Nevada Department of Conservation and Natural Resources: New tool to preserve historic resources from the African American Civil Rights journey in Nevada

Nevada Department of Conservation and Natural Resources: New tool to preserve historic resources from the African American Civil Rights journey in Nevada. “Whether it is the site of the 1910 Johnson-Jeffries fight in Reno that established Nevada as a live-entertainment destination, or the Harrison House in Las Vegas where African-American performers stayed in the era of segregation, the State of Nevada is home to many iconic buildings and landmarks that have helped shape the story of the Civil Rights Movement in the Silver State. Beyond the most well-known locations, there are many that are yet to be discovered. Commissioned in 2019 and funded by the National Park Service, ‘The African American Civil Rights Experience in Nevada, 1900-1979’ cultural resource guide is now available to help identify significant historic events and locations throughout Nevada that played an integral role in the African American pursuit of civil rights.”

Library of Congress: The March on Washington in Color

Library of Congress / Unsplash Guest Post: The March on Washington in Color. “[August 28] marks the 57th anniversary of the March on Washington—when a quarter-million people came together to draw attention to the continued challenges and inequalities faced by Black Americans. The two dozen or so color photographs from that day and its leaders are locked down under expensive licenses, inaccessible to the general public, limiting the usage and awareness of one of the most defining moments in American history. Today, we fix this. With the help of the team at the Library and visual historian Jordan Lloyd, we’ve assembled a set of images with no known restrictions from the March, its leaders and segregated America.”

Penn State News: Libraries virtual exhibition highlights 100 years of national disability rights

Penn State News: Libraries virtual exhibition highlights 100 years of national disability rights. “To coincide with the 30th anniversary of the Americans with Disabilities Act (ADA), a new online exhibition, ‘Celebrating the ADA: The Legacy and Evolution of Disability Rights & Lived Experience at Penn State,’ explores the first 100 years of national disability rights legislation and the movement’s impact on the Penn State community.”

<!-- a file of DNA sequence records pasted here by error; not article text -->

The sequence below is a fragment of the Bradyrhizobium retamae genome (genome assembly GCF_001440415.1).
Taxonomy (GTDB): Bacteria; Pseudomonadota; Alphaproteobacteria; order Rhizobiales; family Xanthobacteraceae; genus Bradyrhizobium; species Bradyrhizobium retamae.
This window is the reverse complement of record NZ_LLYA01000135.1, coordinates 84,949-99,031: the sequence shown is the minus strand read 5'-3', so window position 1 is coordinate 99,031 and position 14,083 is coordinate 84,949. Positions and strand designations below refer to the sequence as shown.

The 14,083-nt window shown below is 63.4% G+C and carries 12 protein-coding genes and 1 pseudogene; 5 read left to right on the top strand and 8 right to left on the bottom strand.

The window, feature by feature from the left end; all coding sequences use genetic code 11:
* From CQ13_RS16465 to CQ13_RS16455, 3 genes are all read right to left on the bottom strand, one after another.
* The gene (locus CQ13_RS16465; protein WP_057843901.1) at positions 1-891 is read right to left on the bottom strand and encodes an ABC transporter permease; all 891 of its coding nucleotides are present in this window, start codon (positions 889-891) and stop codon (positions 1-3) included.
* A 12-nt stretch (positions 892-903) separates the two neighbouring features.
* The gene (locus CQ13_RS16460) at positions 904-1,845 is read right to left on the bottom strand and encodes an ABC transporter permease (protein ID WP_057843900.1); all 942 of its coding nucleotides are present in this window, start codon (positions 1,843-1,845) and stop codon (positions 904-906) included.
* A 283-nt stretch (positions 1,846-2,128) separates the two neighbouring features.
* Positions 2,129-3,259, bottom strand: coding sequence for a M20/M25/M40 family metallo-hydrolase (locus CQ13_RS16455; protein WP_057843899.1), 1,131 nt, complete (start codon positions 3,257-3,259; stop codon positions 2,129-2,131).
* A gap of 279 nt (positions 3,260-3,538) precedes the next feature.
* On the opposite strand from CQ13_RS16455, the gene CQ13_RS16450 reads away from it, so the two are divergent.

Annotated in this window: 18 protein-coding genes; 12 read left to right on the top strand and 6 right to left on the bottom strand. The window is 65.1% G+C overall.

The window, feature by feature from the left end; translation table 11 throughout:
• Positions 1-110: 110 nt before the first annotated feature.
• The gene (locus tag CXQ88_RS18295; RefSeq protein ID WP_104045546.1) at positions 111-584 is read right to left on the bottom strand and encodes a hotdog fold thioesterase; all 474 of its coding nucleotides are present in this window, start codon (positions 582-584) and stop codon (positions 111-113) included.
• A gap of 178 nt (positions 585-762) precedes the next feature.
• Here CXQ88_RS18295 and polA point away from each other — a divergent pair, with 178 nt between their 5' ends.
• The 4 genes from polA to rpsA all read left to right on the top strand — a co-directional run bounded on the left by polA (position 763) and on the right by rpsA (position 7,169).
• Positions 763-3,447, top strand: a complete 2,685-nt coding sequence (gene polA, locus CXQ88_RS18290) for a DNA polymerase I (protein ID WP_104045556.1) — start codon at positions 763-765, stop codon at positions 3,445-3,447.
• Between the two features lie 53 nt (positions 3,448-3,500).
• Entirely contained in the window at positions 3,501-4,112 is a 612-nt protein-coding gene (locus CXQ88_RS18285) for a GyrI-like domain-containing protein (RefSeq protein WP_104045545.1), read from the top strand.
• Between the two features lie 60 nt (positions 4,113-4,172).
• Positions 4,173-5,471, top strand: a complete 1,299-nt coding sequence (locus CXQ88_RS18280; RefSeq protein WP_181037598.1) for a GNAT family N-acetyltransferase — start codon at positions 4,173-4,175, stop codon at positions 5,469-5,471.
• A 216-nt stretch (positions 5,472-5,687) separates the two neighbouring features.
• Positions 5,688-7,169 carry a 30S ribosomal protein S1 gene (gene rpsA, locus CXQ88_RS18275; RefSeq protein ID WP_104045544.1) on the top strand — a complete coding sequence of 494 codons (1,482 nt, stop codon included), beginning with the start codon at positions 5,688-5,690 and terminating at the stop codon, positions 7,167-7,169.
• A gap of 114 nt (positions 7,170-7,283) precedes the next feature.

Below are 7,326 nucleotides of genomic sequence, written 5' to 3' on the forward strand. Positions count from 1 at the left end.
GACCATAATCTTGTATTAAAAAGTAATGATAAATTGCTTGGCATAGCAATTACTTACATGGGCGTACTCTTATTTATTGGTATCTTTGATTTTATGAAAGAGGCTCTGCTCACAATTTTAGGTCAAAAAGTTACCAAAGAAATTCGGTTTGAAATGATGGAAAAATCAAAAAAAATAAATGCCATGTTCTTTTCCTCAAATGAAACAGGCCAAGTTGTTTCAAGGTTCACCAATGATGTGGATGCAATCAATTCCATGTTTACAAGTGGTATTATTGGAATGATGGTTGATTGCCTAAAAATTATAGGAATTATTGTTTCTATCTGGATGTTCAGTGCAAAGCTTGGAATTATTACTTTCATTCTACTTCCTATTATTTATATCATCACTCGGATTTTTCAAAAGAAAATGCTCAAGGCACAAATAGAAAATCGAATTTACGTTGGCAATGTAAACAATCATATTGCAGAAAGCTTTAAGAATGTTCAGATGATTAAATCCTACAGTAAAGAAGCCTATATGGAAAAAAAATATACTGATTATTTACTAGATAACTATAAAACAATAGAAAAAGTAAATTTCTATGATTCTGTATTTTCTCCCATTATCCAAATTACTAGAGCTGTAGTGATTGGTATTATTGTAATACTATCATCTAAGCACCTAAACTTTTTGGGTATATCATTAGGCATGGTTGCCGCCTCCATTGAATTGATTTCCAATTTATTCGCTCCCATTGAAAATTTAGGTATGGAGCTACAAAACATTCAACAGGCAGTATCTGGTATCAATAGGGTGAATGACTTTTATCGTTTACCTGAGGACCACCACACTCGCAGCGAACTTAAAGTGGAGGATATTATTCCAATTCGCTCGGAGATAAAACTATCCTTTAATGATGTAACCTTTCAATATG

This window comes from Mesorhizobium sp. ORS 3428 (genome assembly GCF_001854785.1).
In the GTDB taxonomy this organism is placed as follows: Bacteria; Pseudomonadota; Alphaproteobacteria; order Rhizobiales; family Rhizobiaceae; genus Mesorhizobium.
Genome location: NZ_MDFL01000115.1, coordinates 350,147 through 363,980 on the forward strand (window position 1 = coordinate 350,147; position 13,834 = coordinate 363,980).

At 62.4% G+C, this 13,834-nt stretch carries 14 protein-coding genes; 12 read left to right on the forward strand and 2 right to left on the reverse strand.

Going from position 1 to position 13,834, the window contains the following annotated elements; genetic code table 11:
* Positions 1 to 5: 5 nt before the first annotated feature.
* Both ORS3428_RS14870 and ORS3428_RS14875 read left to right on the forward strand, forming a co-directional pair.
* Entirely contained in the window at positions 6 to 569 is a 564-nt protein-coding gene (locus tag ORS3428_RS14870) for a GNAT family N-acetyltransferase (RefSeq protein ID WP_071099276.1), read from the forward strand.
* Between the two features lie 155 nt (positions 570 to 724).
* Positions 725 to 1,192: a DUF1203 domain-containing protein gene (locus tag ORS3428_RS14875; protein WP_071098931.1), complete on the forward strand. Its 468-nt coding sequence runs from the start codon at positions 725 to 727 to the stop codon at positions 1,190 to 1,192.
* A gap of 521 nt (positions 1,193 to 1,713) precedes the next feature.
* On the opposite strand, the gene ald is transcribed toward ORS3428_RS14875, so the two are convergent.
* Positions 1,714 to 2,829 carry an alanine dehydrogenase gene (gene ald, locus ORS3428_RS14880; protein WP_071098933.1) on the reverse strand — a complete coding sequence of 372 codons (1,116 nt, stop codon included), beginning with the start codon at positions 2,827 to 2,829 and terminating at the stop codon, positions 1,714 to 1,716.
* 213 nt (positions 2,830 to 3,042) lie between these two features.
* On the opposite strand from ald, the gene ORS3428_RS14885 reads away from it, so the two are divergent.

Voice of America: US Global Internet Freedom Group Says Work Limited by Funding Dispute

Voice of America: US Global Internet Freedom Group Says Work Limited by Funding Dispute. “A U.S.-funded global internet freedom group says it has had to sharply curtail its work in a new funding dispute with the U.S. Agency for Global Media (USAGM). Laura Cunningham, the acting chief executive of the Washington-based Open Technology Fund, in a letter… accused the agency and its leader, Michael Pack, of withholding $20 million in congressionally approved funds intended to promote internet access throughout the world, especially in such authoritarian countries as China and Iran.”

Business Wire: Iron Mountain and CyArk Commemorate 100th Anniversary of Women’s Right to Vote, Digitally Preserving the Birthplace of the Women’s Rights and Suffrage Movement (PRESS RELEASE)

Business Wire: Iron Mountain and CyArk Commemorate 100th Anniversary of Women’s Right to Vote, Digitally Preserving the Birthplace of the Women’s Rights and Suffrage Movement (PRESS RELEASE). “Iron Mountain Incorporated, the storage and information management services company, and CyArk, a heritage preservation non-profit, announced they have digitally preserved three properties at the Women’s Rights National Historic Park: the Elizabeth Stanton House, Richard P. Hunt and Jane C. Hunt House and Wesleyan Chapel. This preservation initiative celebrates the movement’s founding members and commemorates the 100th anniversary of the 19th Constitutional Amendment ratification, guaranteeing women the right to vote…. Through new, online guided tours, visitors can now explore the sites by virtually navigating through the property models while experts provide voiceover commentary on historical highlights.”

CNET: Twenty state AGs press Facebook to do more to combat hate speech

CNET: Twenty state AGs press Facebook to do more to combat hate speech. “In a letter to Facebook CEO Mark Zuckerberg and COO Sheryl Sandberg on Wednesday, the AGs said they believed the company had ‘fallen short’ on its civil rights record and urged the company to ‘aggressively enforce’ its policies prohibiting hate speech and hate-based organizations. Other steps the AGs’ letter suggested Facebook take include allowing public, third-party audits of hate content and enforcement, as well as expanding its policies on limiting ads that disparage minorities.”

Mental Floss: Explore Marian Anderson’s Handwritten Letters, Private Recordings, and More in a Newly Digitized Collection

Mental Floss: Explore Marian Anderson’s Handwritten Letters, Private Recordings, and More in a Newly Digitized Collection. “More than 2500 items of archival material, including letters, diaries, journals, interviews, scrapbooks, performance programs, and private recordings, are available to view online through a research portal called ‘Discovering Marian Anderson.’ Many of the manuscripts were donated by Anderson, who was born and raised in Philadelphia, before she died at age 96 in 1993.”